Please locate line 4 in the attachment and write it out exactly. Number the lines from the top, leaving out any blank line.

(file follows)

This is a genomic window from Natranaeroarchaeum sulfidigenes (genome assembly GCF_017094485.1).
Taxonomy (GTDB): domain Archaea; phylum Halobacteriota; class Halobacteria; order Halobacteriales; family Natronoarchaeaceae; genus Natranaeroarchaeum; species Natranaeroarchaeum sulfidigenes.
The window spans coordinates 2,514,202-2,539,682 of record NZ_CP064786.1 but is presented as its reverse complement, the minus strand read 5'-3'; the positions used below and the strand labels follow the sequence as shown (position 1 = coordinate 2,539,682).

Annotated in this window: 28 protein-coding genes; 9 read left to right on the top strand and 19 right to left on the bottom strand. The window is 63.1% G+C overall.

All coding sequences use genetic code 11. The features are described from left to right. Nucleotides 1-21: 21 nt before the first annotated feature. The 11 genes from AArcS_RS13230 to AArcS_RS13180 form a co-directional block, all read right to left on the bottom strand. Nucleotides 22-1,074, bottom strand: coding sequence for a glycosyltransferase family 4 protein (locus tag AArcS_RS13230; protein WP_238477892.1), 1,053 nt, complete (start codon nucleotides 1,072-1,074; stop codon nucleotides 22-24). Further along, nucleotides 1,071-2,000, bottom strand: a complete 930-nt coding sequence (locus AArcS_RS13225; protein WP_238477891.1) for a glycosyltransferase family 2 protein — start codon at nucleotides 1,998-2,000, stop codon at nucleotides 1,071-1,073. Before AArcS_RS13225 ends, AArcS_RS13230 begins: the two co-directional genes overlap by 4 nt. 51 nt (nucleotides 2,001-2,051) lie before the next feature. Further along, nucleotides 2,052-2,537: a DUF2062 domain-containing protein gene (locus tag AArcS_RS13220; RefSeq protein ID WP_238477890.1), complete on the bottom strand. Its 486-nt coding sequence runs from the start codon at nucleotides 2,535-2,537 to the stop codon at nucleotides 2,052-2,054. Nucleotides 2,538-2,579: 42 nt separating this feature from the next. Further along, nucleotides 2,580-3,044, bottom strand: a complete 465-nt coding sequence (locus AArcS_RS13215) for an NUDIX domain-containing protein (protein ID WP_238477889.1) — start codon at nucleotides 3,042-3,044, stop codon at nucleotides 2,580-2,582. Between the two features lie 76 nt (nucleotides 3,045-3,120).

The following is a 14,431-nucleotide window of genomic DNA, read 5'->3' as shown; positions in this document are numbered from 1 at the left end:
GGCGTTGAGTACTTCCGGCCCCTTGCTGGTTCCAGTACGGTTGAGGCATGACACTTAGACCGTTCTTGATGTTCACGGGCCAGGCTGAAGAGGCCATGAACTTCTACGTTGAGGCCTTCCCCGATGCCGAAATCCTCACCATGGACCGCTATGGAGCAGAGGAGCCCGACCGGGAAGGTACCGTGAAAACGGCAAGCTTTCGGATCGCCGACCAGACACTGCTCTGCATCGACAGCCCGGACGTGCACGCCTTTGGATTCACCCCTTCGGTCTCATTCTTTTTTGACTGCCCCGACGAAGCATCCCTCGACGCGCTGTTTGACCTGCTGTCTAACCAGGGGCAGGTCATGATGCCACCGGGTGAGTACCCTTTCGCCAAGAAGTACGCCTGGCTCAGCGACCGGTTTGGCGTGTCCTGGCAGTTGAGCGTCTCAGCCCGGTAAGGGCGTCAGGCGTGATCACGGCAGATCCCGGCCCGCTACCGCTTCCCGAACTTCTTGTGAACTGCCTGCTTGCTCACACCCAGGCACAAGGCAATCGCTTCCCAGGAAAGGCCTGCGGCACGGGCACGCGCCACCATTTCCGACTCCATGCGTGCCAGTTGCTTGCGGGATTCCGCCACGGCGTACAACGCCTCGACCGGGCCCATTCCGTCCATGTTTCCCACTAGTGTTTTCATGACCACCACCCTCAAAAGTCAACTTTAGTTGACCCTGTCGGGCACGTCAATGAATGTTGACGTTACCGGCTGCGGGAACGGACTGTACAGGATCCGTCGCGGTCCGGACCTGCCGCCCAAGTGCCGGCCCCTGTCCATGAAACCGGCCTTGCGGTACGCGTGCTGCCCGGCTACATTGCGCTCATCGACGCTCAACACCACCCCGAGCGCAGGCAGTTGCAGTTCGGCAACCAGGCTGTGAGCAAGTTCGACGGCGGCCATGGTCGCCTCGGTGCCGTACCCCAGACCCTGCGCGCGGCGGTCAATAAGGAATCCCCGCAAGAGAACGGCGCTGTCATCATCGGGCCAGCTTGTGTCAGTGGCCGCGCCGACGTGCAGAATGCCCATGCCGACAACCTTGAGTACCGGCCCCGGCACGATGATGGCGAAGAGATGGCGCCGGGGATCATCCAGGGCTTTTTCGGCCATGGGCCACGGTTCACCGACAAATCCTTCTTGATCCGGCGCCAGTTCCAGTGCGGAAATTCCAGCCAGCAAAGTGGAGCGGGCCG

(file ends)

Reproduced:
Annotated in this window: 28 protein-coding genes; 9 read left to right on the top strand and 19 right to left on the bottom strand. The window is 63.1% G+C overall.